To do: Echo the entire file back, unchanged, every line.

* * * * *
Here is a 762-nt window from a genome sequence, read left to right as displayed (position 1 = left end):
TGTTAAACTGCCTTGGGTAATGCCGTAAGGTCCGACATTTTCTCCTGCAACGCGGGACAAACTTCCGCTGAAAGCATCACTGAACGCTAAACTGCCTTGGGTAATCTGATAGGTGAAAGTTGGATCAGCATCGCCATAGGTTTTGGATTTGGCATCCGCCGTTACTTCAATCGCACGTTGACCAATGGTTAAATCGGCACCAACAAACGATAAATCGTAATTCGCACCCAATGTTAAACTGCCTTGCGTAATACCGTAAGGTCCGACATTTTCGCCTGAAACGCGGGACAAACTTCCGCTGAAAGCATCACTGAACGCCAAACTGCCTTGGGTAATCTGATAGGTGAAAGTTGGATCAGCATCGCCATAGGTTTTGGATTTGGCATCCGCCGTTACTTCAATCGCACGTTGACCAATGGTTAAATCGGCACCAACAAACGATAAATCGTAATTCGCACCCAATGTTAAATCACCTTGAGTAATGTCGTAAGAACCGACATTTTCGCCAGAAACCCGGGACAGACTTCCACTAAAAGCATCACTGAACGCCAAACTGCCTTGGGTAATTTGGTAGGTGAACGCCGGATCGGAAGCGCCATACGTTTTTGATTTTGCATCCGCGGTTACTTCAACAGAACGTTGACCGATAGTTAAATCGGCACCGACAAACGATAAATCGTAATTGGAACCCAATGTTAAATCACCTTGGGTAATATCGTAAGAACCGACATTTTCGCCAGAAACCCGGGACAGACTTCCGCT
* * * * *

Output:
Here is a 762-nt window from a genome sequence, read left to right as displayed (position 1 = left end):
TGTTAAACTGCCTTGGGTAATGCCGTAAGGTCCGACATTTTCTCCTGCAACGCGGGACAAACTTCCGCTGAAAGCATCACTGAACGCTAAACTGCCTTGGGTAATCTGATAGGTGAAAGTTGGATCAGCATCGCCATAGGTTTTGGATTTGGCATCCGCCGTTACTTCAATCGCACGTTGACCAATGGTTAAATCGGCACCAACAAACGATAAATCGTAATTCGCACCCAATGTTAAACTGCCTTGCGTAATACCGTAAGGTCCGACATTTTCGCCTGAAACGCGGGACAAACTTCCGCTGAAAGCATCACTGAACGCCAAACTGCCTTGGGTAATCTGATAGGTGAAAGTTGGATCAGCATCGCCATAGGTTTTGGATTTGGCATCCGCCGTTACTTCAATCGCACGTTGACCAATGGTTAAATCGGCACCAACAAACGATAAATCGTAATTCGCACCCAATGTTAAATCACCTTGAGTAATGTCGTAAGAACCGACATTTTCGCCAGAAACCCGGGACAGACTTCCACTAAAAGCATCACTGAACGCCAAACTGCCTTGGGTAATTTGGTAGGTGAACGCCGGATCGGAAGCGCCATACGTTTTTGATTTTGCATCCGCGGTTACTTCAACAGAACGTTGACCGATAGTTAAATCGGCACCGACAAACGATAAATCGTAATTGGAACCCAATGTTAAATCACCTTGGGTAATATCGTAAGAACCGACATTTTCGCCAGAAACCCGGGACAGACTTCCGCT